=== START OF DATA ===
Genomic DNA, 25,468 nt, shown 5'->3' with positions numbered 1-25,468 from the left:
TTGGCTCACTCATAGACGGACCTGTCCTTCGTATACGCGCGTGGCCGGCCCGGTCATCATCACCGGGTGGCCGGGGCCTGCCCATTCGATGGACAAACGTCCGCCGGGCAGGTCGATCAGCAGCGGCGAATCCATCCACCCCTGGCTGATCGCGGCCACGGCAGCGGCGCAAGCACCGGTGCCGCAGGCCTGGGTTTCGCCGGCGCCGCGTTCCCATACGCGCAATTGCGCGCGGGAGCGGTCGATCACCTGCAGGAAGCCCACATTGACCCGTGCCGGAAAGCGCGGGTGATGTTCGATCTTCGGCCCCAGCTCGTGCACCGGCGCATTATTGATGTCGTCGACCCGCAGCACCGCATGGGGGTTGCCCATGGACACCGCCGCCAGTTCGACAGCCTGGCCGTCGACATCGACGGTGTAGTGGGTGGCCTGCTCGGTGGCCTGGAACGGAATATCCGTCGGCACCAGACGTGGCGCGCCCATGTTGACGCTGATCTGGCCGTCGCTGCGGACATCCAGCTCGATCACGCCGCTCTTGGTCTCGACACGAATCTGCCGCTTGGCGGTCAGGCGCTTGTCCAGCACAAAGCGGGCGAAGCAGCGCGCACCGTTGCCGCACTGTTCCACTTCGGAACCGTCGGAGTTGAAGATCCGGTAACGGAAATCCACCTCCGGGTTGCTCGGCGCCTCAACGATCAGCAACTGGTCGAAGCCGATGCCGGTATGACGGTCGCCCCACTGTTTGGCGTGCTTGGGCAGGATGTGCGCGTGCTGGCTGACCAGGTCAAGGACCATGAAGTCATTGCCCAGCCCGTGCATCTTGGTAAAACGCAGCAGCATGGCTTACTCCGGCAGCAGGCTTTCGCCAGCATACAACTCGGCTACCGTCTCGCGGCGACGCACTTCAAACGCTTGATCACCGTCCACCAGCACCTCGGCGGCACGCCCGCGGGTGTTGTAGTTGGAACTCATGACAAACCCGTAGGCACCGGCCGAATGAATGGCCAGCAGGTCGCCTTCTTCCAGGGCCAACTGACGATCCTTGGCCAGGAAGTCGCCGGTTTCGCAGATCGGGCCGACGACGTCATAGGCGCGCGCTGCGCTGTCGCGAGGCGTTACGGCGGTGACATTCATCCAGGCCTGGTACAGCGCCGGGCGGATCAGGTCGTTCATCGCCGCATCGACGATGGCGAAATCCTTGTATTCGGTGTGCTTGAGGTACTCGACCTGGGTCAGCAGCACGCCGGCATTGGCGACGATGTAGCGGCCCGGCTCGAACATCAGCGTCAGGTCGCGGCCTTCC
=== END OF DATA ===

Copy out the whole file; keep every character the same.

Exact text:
Genomic DNA, 25,468 nt, shown 5'->3' with positions numbered 1-25,468 from the left:
TTGGCTCACTCATAGACGGACCTGTCCTTCGTATACGCGCGTGGCCGGCCCGGTCATCATCACCGGGTGGCCGGGGCCTGCCCATTCGATGGACAAACGTCCGCCGGGCAGGTCGATCAGCAGCGGCGAATCCATCCACCCCTGGCTGATCGCGGCCACGGCAGCGGCGCAAGCACCGGTGCCGCAGGCCTGGGTTTCGCCGGCGCCGCGTTCCCATACGCGCAATTGCGCGCGGGAGCGGTCGATCACCTGCAGGAAGCCCACATTGACCCGTGCCGGAAAGCGCGGGTGATGTTCGATCTTCGGCCCCAGCTCGTGCACCGGCGCATTATTGATGTCGTCGACCCGCAGCACCGCATGGGGGTTGCCCATGGACACCGCCGCCAGTTCGACAGCCTGGCCGTCGACATCGACGGTGTAGTGGGTGGCCTGCTCGGTGGCCTGGAACGGAATATCCGTCGGCACCAGACGTGGCGCGCCCATGTTGACGCTGATCTGGCCGTCGCTGCGGACATCCAGCTCGATCACGCCGCTCTTGGTCTCGACACGAATCTGCCGCTTGGCGGTCAGGCGCTTGTCCAGCACAAAGCGGGCGAAGCAGCGCGCACCGTTGCCGCACTGTTCCACTTCGGAACCGTCGGAGTTGAAGATCCGGTAACGGAAATCCACCTCCGGGTTGCTCGGCGCCTCAACGATCAGCAACTGGTCGAAGCCGATGCCGGTATGACGGTCGCCCCACTGTTTGGCGTGCTTGGGCAGGATGTGCGCGTGCTGGCTGACCAGGTCAAGGACCATGAAGTCATTGCCCAGCCCGTGCATCTTGGTAAAACGCAGCAGCATGGCTTACTCCGGCAGCAGGCTTTCGCCAGCATACAACTCGGCTACCGTCTCGCGGCGACGCACTTCAAACGCTTGATCACCGTCCACCAGCACCTCGGCGGCACGCCCGCGGGTGTTGTAGTTGGAACTCATGACAAACCCGTAGGCACCGGCCGAATGAATGGCCAGCAGGTCGCCTTCTTCCAGGGCCAACTGACGATCCTTGGCCAGGAAGTCGCCGGTTTCGCAGATCGGGCCGACGACGTCATAGGCGCGCGCTGCGCTGTCGCGAGGCGTTACGGCGGTGACATTCATCCAGGCCTGGTACAGCGCCGGGCGGATCAGGTCGTTCATCGCCGCATCGACGATGGCGAAATCCTTGTATTCGGTGTGCTTGAGGTACTCGACCTGGGTCAGCAGCACGCCGGCATTGGCGACGATGTAGCGGCCCGGCTCGAACATCAGCGTCAGGTCGCGGCCTTCC